That sentence is misleading. Here's a better way to look at it:
Whether A problem is supervised or unsupervised depends on the nature of the problem you're trying to solve. In a supervised learning problem there's some ground truth you want the algorithm to predict. The ground truth could be a discrete label (Classification) or a value in continuous domain (Regression). On the other hand, an unsupervised learning problem doesn't try to "predict" some label or value. Rather, it tries to learn a better representation or structure of the data. Clustering and dimension reduction are both examples of unsupervised learning problems.
Now, in order for you to train a supervised learning algorithm, you do need to provide it the ground truth. Lack of labeled data does NOT make the problem unsupervised, it only means that you have to spend the effort to obtain the labeled data needed, or else you can't train your algorithm. In reality, it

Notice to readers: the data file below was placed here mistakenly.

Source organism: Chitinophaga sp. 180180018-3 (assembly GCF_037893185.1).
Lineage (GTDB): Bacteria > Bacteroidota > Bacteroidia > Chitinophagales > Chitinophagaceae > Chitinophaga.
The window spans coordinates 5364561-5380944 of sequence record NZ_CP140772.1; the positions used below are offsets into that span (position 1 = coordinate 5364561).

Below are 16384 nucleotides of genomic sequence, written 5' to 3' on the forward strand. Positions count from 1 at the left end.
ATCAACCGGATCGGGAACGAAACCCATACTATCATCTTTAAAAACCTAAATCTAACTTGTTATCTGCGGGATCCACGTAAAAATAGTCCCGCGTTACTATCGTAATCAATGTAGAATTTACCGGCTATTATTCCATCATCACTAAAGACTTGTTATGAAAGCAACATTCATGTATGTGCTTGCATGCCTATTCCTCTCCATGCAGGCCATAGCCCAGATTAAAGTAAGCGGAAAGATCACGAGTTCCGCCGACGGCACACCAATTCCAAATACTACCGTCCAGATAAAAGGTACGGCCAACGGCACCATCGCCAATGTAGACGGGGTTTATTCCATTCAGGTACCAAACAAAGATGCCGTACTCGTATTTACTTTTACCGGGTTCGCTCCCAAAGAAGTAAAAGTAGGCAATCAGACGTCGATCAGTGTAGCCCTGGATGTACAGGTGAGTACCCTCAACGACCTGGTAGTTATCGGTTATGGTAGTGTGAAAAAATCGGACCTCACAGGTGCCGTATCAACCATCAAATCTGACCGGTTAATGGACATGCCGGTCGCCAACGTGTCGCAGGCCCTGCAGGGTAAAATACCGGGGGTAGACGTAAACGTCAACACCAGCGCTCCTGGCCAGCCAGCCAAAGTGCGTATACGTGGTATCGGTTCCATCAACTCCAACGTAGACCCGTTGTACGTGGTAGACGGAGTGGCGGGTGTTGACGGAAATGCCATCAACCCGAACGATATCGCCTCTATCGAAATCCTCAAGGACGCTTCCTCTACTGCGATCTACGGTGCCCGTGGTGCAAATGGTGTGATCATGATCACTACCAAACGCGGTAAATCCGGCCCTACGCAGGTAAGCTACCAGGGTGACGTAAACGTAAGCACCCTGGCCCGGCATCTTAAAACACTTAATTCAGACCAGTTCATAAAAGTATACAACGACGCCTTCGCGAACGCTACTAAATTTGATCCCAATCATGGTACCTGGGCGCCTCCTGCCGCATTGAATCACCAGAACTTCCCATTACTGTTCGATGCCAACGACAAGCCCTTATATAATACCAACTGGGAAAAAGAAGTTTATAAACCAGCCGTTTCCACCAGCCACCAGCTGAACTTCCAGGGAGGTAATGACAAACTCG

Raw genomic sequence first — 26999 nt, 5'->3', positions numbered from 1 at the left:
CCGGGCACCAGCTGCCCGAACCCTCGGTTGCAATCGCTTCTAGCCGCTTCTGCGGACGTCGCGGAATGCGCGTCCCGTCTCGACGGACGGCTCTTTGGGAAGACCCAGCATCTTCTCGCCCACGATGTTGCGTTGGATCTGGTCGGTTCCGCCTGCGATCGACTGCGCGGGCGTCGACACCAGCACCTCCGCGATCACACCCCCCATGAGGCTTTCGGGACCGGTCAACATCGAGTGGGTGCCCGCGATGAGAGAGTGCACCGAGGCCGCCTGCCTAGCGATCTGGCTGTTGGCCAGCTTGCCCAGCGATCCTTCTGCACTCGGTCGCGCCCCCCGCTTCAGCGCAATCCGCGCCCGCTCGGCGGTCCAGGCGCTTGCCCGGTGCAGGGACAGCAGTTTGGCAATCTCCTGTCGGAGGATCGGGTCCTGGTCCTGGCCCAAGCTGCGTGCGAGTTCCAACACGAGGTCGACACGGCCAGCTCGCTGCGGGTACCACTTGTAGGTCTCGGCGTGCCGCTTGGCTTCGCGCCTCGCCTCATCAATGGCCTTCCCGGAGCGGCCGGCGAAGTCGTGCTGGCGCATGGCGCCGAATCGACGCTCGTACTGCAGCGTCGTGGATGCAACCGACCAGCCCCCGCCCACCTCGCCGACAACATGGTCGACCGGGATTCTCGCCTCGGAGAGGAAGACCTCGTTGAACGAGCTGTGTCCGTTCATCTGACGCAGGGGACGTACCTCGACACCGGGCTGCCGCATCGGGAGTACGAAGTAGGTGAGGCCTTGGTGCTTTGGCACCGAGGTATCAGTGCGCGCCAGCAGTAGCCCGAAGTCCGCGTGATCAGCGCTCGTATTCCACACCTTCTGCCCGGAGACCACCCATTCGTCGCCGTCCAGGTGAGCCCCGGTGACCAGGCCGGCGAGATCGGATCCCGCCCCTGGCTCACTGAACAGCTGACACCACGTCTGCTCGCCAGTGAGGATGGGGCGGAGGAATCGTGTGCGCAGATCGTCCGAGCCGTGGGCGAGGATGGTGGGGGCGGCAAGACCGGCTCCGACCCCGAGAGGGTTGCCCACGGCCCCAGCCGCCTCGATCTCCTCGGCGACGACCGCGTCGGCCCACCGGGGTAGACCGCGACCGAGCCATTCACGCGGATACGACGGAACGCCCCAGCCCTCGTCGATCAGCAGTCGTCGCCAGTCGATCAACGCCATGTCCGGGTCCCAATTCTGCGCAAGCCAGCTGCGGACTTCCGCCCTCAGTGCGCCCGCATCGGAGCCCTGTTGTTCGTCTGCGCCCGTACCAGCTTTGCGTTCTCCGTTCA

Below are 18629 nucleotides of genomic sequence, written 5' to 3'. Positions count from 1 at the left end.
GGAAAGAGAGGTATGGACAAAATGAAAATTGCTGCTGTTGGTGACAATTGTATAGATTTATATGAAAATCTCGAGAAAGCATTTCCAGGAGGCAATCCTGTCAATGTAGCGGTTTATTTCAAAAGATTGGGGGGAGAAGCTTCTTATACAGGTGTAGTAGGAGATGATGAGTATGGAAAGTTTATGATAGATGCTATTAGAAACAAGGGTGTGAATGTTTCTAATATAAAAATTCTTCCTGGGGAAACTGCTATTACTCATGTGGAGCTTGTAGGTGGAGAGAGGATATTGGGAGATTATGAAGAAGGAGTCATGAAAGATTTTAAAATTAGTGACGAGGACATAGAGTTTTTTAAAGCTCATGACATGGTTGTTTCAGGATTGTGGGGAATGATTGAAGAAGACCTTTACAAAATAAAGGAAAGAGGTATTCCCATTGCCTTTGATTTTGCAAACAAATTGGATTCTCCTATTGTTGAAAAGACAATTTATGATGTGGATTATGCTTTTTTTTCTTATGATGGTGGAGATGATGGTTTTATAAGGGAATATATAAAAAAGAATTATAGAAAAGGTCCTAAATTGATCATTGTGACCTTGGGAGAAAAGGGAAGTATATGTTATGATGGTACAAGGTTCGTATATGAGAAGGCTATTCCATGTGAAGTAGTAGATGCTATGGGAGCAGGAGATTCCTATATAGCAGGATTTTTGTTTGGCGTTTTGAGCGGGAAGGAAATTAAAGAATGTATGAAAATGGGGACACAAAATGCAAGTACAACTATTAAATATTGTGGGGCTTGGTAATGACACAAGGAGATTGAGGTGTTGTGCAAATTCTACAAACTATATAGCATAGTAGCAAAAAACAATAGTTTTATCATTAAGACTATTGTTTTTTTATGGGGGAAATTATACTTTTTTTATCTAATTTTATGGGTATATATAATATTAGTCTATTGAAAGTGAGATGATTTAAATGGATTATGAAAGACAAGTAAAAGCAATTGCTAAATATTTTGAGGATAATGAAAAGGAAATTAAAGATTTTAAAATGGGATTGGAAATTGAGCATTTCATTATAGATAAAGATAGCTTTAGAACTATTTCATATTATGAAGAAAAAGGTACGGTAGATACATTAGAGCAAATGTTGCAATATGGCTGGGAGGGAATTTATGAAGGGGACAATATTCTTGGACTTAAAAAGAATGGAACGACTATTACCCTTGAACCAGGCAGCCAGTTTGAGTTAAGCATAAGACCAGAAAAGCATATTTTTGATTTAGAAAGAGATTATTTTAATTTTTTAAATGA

is often unrealistic or too expensive to obtain labels/target value for all the data you have. Therefore, there is also a class of semi-supervised algorithms which does supervised learning using both labeled and unlabeled data, when certain assumptions apply.
In short, whether a problem is supervised or not depends on the nature of the problem. Some problem requires you to have labeled data in order to train your learning algorithm, and some do not, but having labeled data or not should NOT change the nature of the problem you're trying to solve.